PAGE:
Nearly nine out of 10 people with mental health problems have been affected by stigma and discrimination, which has prevented many from applying for jobs, a new survey has revealed.
National mental health charity Rethink surveyed more than 3,000 people with mental health problems.
The survey also found that many carers of people with mental illnesses also stopped doing everyday things – such as making new friends and going out to pubs and shops – because of the stigma and discrimination they face.
The survey findings will help shape an £18m mental health anti-stigma campaign, “Moving People”, led by Mental Health Media, Mind and Rethink.
The survey also revealed that people with mental health problems would like the campaign to target schools and the media to change attitudes and reduce prejudice.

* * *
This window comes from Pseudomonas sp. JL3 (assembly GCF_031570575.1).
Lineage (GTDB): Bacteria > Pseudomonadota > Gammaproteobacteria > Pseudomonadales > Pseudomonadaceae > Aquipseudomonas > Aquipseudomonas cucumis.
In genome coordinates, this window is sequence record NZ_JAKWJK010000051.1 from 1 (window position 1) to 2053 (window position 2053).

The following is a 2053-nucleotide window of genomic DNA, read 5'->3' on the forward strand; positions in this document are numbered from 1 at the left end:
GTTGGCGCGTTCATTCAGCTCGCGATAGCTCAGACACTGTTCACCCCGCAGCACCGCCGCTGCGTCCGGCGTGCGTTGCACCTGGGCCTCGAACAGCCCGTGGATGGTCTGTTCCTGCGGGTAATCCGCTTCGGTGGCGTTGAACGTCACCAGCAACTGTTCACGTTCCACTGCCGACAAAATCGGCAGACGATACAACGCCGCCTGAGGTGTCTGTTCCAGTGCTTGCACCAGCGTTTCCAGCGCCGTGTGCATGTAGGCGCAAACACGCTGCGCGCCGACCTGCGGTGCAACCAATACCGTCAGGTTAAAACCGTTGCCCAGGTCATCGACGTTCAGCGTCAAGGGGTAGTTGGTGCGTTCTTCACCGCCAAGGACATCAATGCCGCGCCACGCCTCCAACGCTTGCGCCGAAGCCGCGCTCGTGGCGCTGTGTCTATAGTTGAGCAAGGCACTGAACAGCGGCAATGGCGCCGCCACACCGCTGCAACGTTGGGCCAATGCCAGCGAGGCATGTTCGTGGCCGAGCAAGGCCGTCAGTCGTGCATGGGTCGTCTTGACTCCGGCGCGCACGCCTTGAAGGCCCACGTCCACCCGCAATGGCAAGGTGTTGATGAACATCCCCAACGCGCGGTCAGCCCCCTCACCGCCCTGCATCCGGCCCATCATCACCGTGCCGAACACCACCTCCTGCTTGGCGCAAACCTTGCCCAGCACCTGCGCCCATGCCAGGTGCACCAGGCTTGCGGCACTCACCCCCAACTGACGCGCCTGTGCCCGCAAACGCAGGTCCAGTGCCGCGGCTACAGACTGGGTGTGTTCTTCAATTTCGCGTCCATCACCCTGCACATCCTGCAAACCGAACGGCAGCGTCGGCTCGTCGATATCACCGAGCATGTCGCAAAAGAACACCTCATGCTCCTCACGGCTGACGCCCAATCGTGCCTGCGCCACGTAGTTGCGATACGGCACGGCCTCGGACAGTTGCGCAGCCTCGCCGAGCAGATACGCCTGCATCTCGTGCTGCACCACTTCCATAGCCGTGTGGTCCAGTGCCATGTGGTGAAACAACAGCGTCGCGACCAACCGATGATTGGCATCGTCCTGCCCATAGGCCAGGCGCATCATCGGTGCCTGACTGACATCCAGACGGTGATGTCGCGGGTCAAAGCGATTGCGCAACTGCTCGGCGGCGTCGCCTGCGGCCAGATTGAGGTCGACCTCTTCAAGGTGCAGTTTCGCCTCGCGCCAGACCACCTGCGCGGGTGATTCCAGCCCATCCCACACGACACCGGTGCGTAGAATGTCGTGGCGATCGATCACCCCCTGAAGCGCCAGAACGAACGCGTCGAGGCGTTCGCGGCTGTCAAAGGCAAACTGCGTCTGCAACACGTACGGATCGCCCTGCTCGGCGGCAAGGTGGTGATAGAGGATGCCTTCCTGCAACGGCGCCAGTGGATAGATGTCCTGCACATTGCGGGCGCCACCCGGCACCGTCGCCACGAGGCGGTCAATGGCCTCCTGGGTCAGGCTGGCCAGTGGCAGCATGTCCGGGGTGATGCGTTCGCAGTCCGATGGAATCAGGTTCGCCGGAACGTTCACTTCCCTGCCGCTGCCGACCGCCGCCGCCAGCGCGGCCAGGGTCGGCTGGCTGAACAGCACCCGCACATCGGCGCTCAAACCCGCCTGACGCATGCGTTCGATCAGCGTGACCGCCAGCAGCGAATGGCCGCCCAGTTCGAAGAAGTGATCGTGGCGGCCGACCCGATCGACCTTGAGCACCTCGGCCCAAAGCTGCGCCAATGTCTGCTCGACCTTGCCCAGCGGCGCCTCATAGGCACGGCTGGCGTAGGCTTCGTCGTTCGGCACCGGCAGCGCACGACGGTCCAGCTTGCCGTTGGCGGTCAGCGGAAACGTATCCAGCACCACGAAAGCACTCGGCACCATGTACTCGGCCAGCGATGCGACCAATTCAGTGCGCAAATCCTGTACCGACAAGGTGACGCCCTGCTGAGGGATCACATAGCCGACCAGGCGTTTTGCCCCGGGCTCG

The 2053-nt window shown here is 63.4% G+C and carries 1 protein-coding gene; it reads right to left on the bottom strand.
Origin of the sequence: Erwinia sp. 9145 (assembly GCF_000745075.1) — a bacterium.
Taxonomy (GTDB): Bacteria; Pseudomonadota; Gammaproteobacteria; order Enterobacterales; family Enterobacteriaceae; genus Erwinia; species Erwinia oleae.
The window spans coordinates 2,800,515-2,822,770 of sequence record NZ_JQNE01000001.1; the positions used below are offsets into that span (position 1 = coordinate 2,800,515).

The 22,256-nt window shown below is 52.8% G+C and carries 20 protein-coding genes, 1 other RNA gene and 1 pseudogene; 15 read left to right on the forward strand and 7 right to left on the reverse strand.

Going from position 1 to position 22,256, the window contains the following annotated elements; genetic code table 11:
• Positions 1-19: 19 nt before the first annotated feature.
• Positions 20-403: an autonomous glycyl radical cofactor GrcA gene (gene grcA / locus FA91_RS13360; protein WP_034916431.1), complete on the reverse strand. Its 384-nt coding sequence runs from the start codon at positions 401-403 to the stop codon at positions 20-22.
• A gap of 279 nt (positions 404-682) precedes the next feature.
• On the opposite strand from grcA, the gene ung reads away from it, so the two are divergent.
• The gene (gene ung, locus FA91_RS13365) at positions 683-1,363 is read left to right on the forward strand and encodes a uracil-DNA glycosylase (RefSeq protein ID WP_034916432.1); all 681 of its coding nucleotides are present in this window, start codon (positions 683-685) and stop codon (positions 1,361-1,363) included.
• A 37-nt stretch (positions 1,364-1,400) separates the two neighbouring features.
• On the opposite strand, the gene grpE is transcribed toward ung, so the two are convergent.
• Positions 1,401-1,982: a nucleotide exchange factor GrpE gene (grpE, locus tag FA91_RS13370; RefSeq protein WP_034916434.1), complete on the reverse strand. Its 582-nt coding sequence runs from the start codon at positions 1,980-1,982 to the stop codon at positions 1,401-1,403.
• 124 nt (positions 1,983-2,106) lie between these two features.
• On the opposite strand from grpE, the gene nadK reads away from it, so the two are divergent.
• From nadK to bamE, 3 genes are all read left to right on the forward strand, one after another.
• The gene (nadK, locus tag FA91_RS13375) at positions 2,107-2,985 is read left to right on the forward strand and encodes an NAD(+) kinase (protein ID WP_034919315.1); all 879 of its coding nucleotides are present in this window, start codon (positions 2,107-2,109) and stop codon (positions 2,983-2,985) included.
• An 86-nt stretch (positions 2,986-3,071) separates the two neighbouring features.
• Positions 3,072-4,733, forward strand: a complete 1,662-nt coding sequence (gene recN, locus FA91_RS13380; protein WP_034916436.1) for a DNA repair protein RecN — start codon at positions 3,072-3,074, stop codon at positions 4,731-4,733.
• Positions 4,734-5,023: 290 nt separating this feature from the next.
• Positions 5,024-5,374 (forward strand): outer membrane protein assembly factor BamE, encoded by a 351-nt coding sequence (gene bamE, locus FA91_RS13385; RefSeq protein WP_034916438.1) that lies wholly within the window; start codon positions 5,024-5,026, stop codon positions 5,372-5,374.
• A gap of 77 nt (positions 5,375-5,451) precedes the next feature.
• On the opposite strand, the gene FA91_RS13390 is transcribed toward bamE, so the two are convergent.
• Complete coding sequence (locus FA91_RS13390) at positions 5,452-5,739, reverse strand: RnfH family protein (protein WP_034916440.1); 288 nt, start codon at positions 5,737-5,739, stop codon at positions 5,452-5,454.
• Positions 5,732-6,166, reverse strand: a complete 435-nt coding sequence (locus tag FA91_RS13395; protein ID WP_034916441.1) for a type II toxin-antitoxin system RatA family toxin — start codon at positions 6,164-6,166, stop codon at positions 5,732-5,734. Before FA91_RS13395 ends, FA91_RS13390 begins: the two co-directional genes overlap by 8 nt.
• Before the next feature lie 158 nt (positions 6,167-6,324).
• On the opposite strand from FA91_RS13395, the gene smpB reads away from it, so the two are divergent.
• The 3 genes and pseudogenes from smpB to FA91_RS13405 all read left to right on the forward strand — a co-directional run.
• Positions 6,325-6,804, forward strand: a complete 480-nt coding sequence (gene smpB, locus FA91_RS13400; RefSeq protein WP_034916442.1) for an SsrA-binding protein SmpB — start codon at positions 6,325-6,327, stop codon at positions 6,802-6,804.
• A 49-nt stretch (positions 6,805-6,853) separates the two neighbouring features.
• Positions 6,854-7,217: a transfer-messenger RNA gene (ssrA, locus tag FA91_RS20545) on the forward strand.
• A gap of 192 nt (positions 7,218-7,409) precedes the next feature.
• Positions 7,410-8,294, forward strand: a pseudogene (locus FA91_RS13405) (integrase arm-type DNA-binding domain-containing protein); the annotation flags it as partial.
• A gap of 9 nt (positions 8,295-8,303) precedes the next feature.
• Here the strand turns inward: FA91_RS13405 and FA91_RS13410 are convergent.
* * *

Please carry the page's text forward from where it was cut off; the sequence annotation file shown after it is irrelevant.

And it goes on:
Paul Corry, Rethink’s director of public affairs, said: “Our research clearly shows that stigma and discrimination are ruining people’s lives.
“People with mental health problems have enough on their plates without facing additional pressure caused by other people’s archaic and bigoted opinions.
“The Moving People anti-stigma campaign will lay firm foundations for ending mental health discrimination in the UK, but long term it is essential that the government ploughs hefty resources into tackling the problem, as has been done in Scotland and New Zealand.
“As an employer, the government could also lead by example and employ more people with mental health problems within its departments, and encourage other public sector bodies to do the same.”
The anti-stigma campaign will be launched in January 2009.
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